(Reuters) – Aubrey McClendon, a brash risk-taker who led Chesapeake Energy Corp to become one of the world’s biggest natural gas producers, died in a single-car crash on Wednesday one day after being charged with breaking federal antitrust laws, police said. He was 56.
U.S. Department of Justice indicted McClendon on Tuesday for allegedly colluding to rig bids for oil and gas acreage while he was at Chesapeake, a central player in the U.S. fracking revolution of the past decade. He denied the charges.
Police said they were investigating the cause of the crash, which occurred when McClendon was driving his 2013 Chevy Tahoe. Police said the vehicle was so badly burned in the crash they were unable to tell if McClendon was wearing his seat belt.
CNBC reported police said McClendon was not wearing a seat belt.
Police said they had been contacted by McClendon’s company, American Energy Partners.
“They contacted us, and said, We know you guys are working on a wreck and Mr. McClendon is missing,” said Captain Paco Balderrama of the Oklahoma City police department. “They just knew their boss was missing.”
McClendon, who was revered in oil and gas circles as a visionary, resigned from Chesapeake in 2013 after a corporate governance crisis and investor concerns over his heavy spending.
Tuesday’s indictment followed a nearly four-year federal antitrust probe that began after a 2012 Reuters investigation found that Chesapeake had discussed with a rival how to suppress land lease prices in Michigan during a shale-drilling boom. Although the Michigan case was subsequently closed, investigators uncovered evidence of alleged bid-rigging in Oklahoma.
After leaving Chesapeake, McClendon went on to start American Energy Partners and, with the help of private equity funds, made billions of dollars in bets on vast tracts of oil and gas land around the United States and Australia.
“VISION AND PASSION”
A native of Oklahoma, McClendon attended Duke University before starting Chesapeake with his friend Tom Ward, who went on to lead SandRidge Energy Inc for a time.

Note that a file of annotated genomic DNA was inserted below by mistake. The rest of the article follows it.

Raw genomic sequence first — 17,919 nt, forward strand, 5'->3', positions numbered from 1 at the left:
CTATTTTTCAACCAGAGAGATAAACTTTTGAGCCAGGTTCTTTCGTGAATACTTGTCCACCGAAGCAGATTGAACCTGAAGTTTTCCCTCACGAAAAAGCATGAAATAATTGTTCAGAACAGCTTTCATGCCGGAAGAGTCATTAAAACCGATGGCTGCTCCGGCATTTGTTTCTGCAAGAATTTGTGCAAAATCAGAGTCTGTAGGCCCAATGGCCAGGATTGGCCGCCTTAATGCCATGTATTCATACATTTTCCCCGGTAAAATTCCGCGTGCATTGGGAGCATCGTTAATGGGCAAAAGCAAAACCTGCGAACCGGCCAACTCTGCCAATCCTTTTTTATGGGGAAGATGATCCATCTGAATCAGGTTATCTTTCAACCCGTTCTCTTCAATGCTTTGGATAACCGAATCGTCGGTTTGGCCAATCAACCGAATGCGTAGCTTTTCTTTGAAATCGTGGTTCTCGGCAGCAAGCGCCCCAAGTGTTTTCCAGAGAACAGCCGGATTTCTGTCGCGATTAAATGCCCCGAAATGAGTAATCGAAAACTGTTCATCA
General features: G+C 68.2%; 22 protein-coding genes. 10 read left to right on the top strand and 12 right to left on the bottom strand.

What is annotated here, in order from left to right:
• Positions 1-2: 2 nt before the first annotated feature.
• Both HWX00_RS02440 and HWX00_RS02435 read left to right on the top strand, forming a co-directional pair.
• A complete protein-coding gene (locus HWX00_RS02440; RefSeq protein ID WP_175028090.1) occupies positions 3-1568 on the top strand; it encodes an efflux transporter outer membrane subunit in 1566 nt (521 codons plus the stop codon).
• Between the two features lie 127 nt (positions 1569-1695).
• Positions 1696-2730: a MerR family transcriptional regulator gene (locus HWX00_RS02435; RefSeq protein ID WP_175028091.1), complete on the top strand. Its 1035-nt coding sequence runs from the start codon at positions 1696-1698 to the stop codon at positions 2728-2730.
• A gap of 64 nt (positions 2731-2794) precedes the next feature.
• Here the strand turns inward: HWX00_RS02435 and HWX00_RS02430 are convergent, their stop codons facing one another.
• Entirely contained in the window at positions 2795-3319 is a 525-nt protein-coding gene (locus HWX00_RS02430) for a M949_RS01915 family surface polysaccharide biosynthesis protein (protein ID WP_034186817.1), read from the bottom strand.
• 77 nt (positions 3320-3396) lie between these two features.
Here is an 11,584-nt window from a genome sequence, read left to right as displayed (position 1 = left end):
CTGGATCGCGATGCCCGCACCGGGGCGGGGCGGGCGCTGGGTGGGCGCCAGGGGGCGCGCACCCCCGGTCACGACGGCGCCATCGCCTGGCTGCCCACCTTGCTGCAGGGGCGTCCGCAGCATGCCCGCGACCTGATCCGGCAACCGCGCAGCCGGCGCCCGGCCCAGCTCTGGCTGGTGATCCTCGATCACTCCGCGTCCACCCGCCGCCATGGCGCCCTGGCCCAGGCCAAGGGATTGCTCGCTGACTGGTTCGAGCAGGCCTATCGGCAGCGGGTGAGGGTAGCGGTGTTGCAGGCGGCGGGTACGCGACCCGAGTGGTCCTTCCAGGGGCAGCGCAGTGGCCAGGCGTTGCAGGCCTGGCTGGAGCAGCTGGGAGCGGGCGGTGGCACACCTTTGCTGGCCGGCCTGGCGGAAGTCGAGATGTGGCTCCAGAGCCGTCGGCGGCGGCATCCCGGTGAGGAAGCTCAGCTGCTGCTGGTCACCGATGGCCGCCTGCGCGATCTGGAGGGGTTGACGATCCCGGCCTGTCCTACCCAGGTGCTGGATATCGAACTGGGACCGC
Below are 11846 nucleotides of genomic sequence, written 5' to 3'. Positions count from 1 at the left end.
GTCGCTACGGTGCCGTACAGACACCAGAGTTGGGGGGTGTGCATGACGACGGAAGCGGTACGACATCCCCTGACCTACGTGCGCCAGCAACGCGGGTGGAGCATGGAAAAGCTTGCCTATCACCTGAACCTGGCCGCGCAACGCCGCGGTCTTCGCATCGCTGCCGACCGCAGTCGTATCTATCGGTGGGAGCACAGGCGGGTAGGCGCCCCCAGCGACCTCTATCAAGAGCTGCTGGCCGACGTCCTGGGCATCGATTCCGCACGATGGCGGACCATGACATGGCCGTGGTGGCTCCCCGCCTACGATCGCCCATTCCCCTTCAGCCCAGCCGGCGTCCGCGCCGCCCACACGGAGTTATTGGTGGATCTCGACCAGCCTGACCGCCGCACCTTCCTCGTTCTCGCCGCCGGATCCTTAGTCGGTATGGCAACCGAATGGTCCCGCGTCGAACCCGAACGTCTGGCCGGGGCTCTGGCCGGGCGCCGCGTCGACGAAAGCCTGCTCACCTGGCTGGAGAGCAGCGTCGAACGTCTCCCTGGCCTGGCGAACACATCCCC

“Aubrey’s tremendous leadership, vision and passion for the energy industry had an impact on the community, the country and the world. We are tremendously proud of his legacy,” American Energy Partners said in a statement.
McClendon was known for his high tolerance for risk and debt and for his lavish lifestyle, which included the purchase of high-end homes, antique boats and an extensive wine cellar.
On his watch, Chesapeake leased a fleet of planes that shuttled executives to oil and gas fields – and the McClendon family to far-off holiday destinations.
Closer to home, McClendon pursued other passions, including the Oklahoma City Thunder, the National Basketball Association franchise in which he had a minority stake.
He was one of the foremost leaders of a U.S. energy boom that lifted output to the highest levels in years, reduced reliance on foreign oil and mobilized new pools of investment capital for wildcat drillers.
“I’ve known Aubrey McClendon for nearly 25 years. He was a major player in leading the stunning energy renaissance in America,” Texas energy investor T. Boone Pickens said in a statement.
Chesapeake, which had recently sued McClendon’s AEP on accusations of stealing trade secrets, offered condolences.
“Chesapeake is deeply saddened by the news that we have heard today and our thoughts and prayers are with the McClendon family during this difficult time,” the company said in a statement.
(This story was updated with additional information)